In Charm Offensive, Qatar Pushes for a Comeback in Washington
Posted February 9, 2018 7:34 p.m. EST
WASHINGTON — With a mix of lobbying, potential investment and pledged support for the U.S. military, Qatar’s charm offensive with the Trump administration appears to have paid off.
Last week, top Qatari officials were feted at a lavish reception and august think tank in Washington. A Qatari investment team met with Boeing executives at the company’s assembly plant in South Carolina. Secretary of State Rex W. Tillerson called Qatar “a strong partner and longtime friend.” Defense Secretary Jim Mattis noted Qatar’s “long-standing support of America’s present and continuing commitment to regional security.”
It was a stark turnabout from eight months ago, when the tiny Gulf state was besieged by a Middle East embargo and President Donald Trump all but accused Qatar of fomenting terror.
The shift has infuriated Qatar’s regional rivals, Saudi Arabia and the United Arab Emirates, according to their representatives and allies. After engineering the continuing four-nation blockade in June, Riyadh and Abu Dhabi now quietly complain that Qatar has made no genuine changes but has simply improved its public relations. Officials at the Saudi Arabia and United Arab Emirates Embassies in Washington declined to comment for this article.
Analysts said the reality was more complicated. “The Qataris made a better grade on counterterrorism and the Saudis overplayed their hand,” said Aaron David Miller of the Wilson Center, a former negotiator and Middle East analyst for the State Department. “And the combination of those two things meant we have restored balance in our relationships in the Gulf.”
Tillerson heads to the Middle East next week, where the growing U.S. tilt toward Qatar is likely to be on stark display. At a meeting in Kuwait to solicit investments and donations for Iraq’s reconstruction, the Qataris are expected to make a significant pledge of funds, according to a senior State Department official. But the Saudis, saddled with a costly war in Yemen, and Emiratis, long suspicious of Iraq’s Shiite-led government, are not expected to make similar pledges, said diplomats in the region who spoke on the condition of anonymity because the funding assistance had not yet been announced.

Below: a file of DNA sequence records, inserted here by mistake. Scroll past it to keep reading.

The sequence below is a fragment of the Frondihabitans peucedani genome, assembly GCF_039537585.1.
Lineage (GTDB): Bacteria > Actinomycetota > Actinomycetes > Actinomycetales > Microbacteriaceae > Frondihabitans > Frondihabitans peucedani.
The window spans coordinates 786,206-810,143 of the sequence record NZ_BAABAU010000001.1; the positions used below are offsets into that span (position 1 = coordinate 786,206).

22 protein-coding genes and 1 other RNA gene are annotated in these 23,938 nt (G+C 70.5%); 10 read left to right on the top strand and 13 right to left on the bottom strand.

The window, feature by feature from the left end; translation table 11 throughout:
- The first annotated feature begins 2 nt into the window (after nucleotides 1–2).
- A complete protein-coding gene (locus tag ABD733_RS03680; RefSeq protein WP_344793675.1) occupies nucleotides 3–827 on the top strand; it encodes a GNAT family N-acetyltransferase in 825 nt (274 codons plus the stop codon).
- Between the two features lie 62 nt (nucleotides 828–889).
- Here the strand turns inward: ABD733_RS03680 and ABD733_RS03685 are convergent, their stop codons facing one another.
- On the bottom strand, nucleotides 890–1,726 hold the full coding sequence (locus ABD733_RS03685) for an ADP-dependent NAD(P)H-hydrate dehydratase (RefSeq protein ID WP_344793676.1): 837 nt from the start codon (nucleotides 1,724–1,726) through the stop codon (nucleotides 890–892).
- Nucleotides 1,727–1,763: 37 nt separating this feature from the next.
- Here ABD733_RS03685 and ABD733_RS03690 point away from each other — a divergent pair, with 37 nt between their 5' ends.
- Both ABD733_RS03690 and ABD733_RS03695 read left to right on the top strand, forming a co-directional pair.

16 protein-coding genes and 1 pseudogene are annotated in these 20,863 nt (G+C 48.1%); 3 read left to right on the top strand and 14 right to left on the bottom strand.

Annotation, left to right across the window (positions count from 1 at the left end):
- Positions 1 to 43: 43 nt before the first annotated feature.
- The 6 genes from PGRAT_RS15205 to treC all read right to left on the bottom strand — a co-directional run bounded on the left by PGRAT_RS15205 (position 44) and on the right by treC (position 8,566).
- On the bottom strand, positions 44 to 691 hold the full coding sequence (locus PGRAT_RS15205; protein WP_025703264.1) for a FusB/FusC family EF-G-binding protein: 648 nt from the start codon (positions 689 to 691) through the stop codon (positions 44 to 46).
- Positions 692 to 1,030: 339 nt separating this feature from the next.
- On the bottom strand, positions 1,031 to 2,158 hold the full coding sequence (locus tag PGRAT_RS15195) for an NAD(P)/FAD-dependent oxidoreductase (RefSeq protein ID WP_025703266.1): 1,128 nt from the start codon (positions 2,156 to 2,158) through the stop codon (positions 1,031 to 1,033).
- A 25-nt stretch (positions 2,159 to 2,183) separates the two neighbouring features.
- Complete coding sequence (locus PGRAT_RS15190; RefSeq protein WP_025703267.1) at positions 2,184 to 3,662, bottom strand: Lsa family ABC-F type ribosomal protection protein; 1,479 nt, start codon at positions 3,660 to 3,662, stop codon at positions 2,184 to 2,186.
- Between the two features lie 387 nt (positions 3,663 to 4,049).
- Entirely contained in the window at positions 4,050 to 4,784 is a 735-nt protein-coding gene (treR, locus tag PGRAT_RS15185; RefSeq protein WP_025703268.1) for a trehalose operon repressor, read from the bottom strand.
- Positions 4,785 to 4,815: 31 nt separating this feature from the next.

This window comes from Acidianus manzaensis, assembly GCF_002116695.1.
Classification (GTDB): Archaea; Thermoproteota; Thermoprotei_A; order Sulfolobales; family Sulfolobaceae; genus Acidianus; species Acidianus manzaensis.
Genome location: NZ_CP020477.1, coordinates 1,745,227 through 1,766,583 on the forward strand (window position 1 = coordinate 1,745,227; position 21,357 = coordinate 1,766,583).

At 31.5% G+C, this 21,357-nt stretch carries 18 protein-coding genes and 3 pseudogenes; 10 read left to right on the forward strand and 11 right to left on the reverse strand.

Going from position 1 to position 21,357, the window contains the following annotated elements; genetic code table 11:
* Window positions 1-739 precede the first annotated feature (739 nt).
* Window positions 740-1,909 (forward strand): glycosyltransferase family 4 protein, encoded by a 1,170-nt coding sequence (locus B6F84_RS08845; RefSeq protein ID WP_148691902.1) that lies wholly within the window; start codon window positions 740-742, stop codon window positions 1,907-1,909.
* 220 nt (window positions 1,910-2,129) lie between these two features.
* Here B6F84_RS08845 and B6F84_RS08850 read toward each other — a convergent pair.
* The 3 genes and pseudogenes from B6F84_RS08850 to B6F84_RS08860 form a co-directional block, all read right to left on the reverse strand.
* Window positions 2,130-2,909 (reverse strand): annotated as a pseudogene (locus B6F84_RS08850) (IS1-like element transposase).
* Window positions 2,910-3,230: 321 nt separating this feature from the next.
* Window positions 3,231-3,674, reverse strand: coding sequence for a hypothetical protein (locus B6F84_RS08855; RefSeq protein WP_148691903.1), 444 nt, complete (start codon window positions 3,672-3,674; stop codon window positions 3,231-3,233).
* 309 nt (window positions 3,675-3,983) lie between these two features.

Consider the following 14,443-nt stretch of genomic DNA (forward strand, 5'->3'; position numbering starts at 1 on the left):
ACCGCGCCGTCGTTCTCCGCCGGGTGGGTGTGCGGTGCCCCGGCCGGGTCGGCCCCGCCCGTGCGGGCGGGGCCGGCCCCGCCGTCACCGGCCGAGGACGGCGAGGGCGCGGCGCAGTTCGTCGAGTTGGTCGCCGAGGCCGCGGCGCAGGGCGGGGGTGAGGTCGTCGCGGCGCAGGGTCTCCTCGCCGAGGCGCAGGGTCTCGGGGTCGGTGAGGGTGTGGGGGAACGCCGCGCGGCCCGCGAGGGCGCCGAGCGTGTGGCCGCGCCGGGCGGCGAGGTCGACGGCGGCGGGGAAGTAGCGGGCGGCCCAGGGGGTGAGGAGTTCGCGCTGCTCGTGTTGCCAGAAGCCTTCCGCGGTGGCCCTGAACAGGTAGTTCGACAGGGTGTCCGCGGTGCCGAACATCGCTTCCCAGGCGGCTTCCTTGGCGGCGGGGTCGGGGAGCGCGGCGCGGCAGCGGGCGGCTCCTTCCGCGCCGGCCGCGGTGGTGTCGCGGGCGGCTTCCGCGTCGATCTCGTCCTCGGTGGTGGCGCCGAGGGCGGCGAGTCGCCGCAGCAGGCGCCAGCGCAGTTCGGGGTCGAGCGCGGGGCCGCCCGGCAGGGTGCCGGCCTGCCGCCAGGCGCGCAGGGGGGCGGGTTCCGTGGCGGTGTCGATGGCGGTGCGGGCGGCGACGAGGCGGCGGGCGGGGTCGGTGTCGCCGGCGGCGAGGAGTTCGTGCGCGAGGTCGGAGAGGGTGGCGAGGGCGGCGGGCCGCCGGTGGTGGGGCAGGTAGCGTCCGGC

Qatar’s foreign minister and defense minister led the delegation to Washington last week for the country’s first strategic dialogue with the United States — a diplomatic platform that the Trump administration has generally reserved for global heavyweights like China and India. Tillerson has been among Qatar’s chief supporters in the administration; he played a key role when he was at Exxon Mobile helping Qatar develop its vast gas field.
There are signs that Tillerson’s view now holds sway in the White House.
Since the summer, the Trump administration has become increasingly unnerved by Saudi moves to remove Lebanon’s prime minister, jail hundreds of princes and businessmen and prosecute a war in Yemen that has created a humanitarian disaster. Additionally, Stephen K. Bannon, Trump’s one-time chief strategist who has close ties to the Emirates and has sharply criticized Qatar, is no longer at the White House.
Qatar, meanwhile, signed agreements with the United States for sharing information on terrorists and terrorist financing, fighting human trafficking and disclosing detailed financial information about its national airline. Last month, Trump called Emir Tamim bin Hamad Al Thani of Qatar and praised the nation for being “one of the few countries” to sign a counterterrorism agreement.
In his meetings last week, Defense Minister Khalid bin Mohammed al-Attiyah said Qatar would upgrade living quarters for U.S. military personnel stationed at al-Udeid Air Base, which hosts nearly 10,000 American troops. The base, southwest of Doha, is the overseas headquarters for U.S. Central Command.
At the same time, Qatar has hired some of Washington’s most influential deal makers and now pays 21 lobbyists in Washington.
They include Nicolas D. Muzin, a former top aide to Sen. Ted Cruz, R-Texas, who signed on in August for $50,000 per month and received $300,000 per month by December, according to records filed with the Justice Department. He has been booking prominent Jewish and conservative Americans on all-expense-paid trips to Doha to meet with the emir, who has denied claims that Qatar funds Hamas, a militant Islamic group the United States lists as a terrorist organization.